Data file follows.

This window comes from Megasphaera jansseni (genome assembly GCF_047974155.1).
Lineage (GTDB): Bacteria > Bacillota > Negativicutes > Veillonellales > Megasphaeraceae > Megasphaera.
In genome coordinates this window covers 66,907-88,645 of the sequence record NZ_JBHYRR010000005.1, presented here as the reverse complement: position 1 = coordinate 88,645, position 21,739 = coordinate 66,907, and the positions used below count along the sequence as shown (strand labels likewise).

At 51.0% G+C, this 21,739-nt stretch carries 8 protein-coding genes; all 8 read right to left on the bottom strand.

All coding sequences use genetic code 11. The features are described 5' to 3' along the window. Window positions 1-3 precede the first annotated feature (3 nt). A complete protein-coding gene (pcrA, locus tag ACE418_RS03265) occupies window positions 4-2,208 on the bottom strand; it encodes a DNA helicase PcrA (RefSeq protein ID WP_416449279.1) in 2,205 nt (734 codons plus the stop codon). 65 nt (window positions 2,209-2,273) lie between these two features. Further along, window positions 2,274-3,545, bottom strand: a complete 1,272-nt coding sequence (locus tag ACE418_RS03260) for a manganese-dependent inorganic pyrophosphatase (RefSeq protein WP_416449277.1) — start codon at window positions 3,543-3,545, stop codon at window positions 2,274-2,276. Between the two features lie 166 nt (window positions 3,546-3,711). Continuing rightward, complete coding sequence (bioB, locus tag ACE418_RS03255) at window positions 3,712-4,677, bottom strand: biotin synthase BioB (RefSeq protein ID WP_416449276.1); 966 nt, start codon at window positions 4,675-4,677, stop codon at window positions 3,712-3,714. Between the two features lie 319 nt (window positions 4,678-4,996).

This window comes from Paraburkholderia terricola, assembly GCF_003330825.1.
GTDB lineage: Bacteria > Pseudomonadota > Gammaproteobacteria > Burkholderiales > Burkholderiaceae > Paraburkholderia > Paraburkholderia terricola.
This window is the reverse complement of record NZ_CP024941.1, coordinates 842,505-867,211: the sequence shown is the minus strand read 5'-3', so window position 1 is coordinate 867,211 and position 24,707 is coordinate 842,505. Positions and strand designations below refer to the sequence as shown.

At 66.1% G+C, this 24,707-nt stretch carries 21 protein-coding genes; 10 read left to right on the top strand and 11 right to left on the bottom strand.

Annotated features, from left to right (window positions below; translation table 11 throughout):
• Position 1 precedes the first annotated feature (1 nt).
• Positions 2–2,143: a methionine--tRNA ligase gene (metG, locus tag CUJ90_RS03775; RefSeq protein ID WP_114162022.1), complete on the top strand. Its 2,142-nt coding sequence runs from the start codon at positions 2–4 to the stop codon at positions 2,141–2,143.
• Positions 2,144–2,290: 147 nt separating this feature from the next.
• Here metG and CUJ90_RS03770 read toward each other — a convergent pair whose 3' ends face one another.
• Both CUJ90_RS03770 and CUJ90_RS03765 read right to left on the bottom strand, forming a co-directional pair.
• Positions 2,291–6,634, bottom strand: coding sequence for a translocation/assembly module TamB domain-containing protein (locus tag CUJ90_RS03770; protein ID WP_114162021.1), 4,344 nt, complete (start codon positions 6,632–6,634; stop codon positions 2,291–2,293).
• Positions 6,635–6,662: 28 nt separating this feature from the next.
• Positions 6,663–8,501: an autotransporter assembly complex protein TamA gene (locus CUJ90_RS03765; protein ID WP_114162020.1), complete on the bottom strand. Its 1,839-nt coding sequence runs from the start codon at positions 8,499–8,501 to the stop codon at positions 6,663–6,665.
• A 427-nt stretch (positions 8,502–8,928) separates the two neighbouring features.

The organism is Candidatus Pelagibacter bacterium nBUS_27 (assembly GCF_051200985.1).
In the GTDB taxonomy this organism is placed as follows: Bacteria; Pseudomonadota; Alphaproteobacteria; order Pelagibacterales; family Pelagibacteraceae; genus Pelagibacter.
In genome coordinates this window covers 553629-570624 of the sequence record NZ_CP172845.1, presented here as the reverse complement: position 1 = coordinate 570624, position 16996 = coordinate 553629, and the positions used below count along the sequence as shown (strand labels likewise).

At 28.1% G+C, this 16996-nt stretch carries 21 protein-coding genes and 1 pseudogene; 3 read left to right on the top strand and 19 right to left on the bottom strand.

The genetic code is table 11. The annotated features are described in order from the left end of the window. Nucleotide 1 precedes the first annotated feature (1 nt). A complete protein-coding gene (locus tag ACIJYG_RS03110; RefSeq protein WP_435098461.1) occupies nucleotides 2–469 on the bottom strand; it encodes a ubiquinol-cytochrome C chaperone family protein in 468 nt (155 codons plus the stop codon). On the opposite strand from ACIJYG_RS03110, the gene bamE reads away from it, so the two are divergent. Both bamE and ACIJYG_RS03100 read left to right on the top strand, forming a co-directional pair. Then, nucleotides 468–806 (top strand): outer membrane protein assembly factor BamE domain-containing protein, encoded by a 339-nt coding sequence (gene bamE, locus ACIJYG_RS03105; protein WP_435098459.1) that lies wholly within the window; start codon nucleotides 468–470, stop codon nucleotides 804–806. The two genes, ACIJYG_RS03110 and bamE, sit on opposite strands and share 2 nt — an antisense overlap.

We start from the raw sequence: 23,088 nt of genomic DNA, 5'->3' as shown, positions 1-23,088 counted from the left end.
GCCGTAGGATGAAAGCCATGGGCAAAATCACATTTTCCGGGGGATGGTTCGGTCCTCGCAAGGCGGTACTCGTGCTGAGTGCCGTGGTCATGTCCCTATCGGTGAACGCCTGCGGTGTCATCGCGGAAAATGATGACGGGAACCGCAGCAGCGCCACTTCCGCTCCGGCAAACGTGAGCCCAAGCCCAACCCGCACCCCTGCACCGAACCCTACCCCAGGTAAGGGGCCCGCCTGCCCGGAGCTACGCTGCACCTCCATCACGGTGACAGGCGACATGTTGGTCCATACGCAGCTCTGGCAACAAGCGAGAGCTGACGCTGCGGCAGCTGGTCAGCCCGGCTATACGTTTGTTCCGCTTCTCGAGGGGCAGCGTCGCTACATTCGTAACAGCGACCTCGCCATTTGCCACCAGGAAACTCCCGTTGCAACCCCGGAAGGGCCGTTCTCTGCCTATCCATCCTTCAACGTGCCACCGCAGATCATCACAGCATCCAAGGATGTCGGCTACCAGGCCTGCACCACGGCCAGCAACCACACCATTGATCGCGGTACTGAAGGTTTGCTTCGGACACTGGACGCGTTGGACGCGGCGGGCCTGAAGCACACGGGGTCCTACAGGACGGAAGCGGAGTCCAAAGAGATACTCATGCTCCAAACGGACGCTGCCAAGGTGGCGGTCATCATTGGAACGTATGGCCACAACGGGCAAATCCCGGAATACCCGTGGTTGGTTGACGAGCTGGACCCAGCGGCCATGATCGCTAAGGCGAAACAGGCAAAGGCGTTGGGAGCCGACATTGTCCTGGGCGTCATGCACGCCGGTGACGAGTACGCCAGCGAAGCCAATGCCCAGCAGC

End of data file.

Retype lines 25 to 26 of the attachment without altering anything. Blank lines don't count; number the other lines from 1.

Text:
We start from the raw sequence: 23,088 nt of genomic DNA, 5'->3' as shown, positions 1-23,088 counted from the left end.
GCCGTAGGATGAAAGCCATGGGCAAAATCACATTTTCCGGGGGATGGTTCGGTCCTCGCAAGGCGGTACTCGTGCTGAGTGCCGTGGTCATGTCCCTATCGGTGAACGCCTGCGGTGTCATCGCGGAAAATGATGACGGGAACCGCAGCAGCGCCACTTCCGCTCCGGCAAACGTGAGCCCAAGCCCAACCCGCACCCCTGCACCGAACCCTACCCCAGGTAAGGGGCCCGCCTGCCCGGAGCTACGCTGCACCTCCATCACGGTGACAGGCGACATGTTGGTCCATACGCAGCTCTGGCAACAAGCGAGAGCTGACGCTGCGGCAGCTGGTCAGCCCGGCTATACGTTTGTTCCGCTTCTCGAGGGGCAGCGTCGCTACATTCGTAACAGCGACCTCGCCATTTGCCACCAGGAAACTCCCGTTGCAACCCCGGAAGGGCCGTTCTCTGCCTATCCATCCTTCAACGTGCCACCGCAGATCATCACAGCATCCAAGGATGTCGGCTACCAGGCCTGCACCACGGCCAGCAACCACACCATTGATCGCGGTACTGAAGGTTTGCTTCGGACACTGGACGCGTTGGACGCGGCGGGCCTGAAGCACACGGGGTCCTACAGGACGGAAGCGGAGTCCAAAGAGATACTCATGCTCCAAACGGACGCTGCCAAGGTGGCGGTCATCATTGGAACGTATGGCCACAACGGGCAAATCCCGGAATACCCGTGGTTGGTTGACGAGCTGGACCCAGCGGCCATGATCGCTAAGGCGAAACAGGCAAAGGCGTTGGGAGCCGACATTGTCCTGGGCGTCATGCACGCCGGTGACGAGTACGCCAGCGAAGCCAATGCCCAGCAGC